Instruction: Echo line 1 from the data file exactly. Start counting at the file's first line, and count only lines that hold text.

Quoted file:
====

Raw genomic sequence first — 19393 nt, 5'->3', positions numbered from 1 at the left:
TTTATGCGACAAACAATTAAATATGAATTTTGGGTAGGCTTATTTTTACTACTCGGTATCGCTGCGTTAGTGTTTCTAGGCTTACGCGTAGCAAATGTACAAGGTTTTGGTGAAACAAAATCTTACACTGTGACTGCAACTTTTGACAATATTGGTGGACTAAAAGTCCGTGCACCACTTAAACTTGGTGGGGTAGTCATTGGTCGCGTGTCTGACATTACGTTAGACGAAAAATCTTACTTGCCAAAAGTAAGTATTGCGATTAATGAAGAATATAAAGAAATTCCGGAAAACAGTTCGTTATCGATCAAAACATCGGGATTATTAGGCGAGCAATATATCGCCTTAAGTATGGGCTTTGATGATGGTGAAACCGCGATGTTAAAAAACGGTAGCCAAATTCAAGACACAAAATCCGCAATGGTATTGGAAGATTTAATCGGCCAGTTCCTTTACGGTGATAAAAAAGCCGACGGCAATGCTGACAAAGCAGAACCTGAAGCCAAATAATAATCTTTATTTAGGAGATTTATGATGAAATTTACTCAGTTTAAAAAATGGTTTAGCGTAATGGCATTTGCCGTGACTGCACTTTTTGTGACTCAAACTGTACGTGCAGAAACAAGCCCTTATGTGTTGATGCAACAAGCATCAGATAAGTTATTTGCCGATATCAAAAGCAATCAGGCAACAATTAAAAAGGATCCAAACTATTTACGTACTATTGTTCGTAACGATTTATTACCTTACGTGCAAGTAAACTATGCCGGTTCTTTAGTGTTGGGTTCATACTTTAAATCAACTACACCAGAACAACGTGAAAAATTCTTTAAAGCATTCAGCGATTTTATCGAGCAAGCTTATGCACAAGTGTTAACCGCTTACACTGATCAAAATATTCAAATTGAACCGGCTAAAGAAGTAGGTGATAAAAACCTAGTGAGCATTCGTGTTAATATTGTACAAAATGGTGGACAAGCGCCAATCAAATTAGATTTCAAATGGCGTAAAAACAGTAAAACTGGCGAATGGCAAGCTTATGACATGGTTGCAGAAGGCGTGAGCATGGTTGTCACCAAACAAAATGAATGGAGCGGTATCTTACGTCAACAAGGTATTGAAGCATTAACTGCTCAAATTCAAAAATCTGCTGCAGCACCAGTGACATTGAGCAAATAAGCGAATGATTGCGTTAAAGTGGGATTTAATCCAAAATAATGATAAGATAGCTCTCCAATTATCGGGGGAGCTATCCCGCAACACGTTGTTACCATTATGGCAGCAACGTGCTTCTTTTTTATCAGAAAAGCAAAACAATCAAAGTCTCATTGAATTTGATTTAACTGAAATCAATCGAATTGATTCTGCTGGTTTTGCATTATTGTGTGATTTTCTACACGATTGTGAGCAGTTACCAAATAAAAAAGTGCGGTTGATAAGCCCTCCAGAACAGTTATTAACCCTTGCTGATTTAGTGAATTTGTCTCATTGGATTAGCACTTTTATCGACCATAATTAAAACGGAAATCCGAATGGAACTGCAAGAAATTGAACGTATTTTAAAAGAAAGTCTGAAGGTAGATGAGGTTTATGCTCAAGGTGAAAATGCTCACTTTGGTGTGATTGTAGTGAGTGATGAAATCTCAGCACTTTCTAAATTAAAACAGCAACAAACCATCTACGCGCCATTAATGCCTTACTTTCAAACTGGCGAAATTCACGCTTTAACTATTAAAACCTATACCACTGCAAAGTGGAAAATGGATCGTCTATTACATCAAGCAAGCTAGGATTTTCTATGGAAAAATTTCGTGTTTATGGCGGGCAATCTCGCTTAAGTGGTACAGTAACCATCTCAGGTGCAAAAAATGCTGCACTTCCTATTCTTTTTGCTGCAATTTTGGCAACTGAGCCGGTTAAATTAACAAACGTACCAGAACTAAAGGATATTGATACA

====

Raw genomic sequence first — 19393 nt, 5'->3', positions numbered from 1 at the left: